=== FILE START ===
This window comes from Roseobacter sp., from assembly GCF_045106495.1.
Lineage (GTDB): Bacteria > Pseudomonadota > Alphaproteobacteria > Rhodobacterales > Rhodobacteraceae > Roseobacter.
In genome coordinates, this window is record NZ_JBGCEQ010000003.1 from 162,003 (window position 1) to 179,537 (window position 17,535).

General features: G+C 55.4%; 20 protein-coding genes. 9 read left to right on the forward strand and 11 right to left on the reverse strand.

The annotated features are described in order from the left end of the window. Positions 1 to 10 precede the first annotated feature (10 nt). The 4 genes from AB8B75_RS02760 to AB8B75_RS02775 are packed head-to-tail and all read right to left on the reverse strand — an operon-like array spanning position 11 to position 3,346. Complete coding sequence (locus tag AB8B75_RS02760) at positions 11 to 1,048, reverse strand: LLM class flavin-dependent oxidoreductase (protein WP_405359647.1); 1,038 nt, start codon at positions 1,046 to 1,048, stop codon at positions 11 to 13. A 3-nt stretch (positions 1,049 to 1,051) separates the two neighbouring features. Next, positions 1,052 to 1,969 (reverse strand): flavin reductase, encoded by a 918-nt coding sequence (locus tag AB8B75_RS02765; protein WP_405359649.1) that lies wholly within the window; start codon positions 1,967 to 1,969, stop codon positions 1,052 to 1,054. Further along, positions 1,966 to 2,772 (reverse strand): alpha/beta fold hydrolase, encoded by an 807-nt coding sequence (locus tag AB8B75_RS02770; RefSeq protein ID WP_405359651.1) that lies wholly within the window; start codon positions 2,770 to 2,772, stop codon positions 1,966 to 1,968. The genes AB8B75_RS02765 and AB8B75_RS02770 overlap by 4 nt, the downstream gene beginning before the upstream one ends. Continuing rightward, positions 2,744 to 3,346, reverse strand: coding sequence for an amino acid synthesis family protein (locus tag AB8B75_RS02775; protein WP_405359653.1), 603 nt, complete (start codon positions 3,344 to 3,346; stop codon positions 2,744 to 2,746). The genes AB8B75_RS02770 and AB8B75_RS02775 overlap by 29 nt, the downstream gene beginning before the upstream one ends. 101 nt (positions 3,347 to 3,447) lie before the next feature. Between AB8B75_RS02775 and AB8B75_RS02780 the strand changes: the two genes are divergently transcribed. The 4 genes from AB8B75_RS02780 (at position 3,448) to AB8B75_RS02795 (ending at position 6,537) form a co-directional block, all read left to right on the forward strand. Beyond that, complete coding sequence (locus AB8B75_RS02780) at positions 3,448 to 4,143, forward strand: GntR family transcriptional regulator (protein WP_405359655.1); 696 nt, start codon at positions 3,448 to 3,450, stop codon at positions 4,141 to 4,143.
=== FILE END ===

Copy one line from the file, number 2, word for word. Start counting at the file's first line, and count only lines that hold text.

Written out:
Lineage (GTDB): Bacteria > Pseudomonadota > Alphaproteobacteria > Rhodobacterales > Rhodobacteraceae > Roseobacter.